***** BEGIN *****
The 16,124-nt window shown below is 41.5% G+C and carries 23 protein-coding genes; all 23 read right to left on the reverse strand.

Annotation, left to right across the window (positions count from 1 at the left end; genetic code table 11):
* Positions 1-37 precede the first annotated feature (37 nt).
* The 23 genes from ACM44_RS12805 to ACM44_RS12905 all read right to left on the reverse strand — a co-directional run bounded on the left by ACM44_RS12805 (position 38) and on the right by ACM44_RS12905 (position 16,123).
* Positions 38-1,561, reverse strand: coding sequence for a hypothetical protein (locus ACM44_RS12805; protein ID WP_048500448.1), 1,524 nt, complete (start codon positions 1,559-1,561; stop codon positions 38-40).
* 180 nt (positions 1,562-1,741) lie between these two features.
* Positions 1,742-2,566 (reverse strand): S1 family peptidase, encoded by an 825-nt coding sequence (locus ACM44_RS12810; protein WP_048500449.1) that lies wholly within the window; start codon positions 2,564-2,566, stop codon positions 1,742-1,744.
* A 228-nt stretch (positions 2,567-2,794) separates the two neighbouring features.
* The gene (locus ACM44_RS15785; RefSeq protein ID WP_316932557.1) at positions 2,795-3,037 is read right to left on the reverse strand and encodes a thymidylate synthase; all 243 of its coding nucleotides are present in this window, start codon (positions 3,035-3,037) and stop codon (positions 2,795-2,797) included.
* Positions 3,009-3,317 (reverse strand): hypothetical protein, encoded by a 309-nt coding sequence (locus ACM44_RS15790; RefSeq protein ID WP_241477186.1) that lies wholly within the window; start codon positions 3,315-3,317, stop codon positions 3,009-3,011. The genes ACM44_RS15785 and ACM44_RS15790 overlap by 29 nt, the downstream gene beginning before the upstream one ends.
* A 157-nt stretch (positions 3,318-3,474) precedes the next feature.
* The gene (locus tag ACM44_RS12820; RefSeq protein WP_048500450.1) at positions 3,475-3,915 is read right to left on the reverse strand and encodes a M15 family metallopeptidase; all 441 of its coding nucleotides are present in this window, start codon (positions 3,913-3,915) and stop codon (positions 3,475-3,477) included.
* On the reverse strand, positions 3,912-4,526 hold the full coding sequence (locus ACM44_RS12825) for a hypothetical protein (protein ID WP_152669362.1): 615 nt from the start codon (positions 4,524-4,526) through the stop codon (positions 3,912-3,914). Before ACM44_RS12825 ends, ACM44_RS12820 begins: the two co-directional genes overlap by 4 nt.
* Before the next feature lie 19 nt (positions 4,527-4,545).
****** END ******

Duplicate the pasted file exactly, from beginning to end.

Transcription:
The 16,124-nt window shown below is 41.5% G+C and carries 23 protein-coding genes; all 23 read right to left on the reverse strand.

Annotation, left to right across the window (positions count from 1 at the left end; genetic code table 11):
* Positions 1-37 precede the first annotated feature (37 nt).
* The 23 genes from ACM44_RS12805 to ACM44_RS12905 all read right to left on the reverse strand — a co-directional run bounded on the left by ACM44_RS12805 (position 38) and on the right by ACM44_RS12905 (position 16,123).
* Positions 38-1,561, reverse strand: coding sequence for a hypothetical protein (locus ACM44_RS12805; protein ID WP_048500448.1), 1,524 nt, complete (start codon positions 1,559-1,561; stop codon positions 38-40).
* 180 nt (positions 1,562-1,741) lie between these two features.
* Positions 1,742-2,566 (reverse strand): S1 family peptidase, encoded by an 825-nt coding sequence (locus ACM44_RS12810; protein WP_048500449.1) that lies wholly within the window; start codon positions 2,564-2,566, stop codon positions 1,742-1,744.
* A 228-nt stretch (positions 2,567-2,794) separates the two neighbouring features.
* The gene (locus ACM44_RS15785; RefSeq protein ID WP_316932557.1) at positions 2,795-3,037 is read right to left on the reverse strand and encodes a thymidylate synthase; all 243 of its coding nucleotides are present in this window, start codon (positions 3,035-3,037) and stop codon (positions 2,795-2,797) included.
* Positions 3,009-3,317 (reverse strand): hypothetical protein, encoded by a 309-nt coding sequence (locus ACM44_RS15790; RefSeq protein ID WP_241477186.1) that lies wholly within the window; start codon positions 3,315-3,317, stop codon positions 3,009-3,011. The genes ACM44_RS15785 and ACM44_RS15790 overlap by 29 nt, the downstream gene beginning before the upstream one ends.
* A 157-nt stretch (positions 3,318-3,474) precedes the next feature.
* The gene (locus tag ACM44_RS12820; RefSeq protein WP_048500450.1) at positions 3,475-3,915 is read right to left on the reverse strand and encodes a M15 family metallopeptidase; all 441 of its coding nucleotides are present in this window, start codon (positions 3,913-3,915) and stop codon (positions 3,475-3,477) included.
* On the reverse strand, positions 3,912-4,526 hold the full coding sequence (locus ACM44_RS12825) for a hypothetical protein (protein ID WP_152669362.1): 615 nt from the start codon (positions 4,524-4,526) through the stop codon (positions 3,912-3,914). Before ACM44_RS12825 ends, ACM44_RS12820 begins: the two co-directional genes overlap by 4 nt.
* Before the next feature lie 19 nt (positions 4,527-4,545).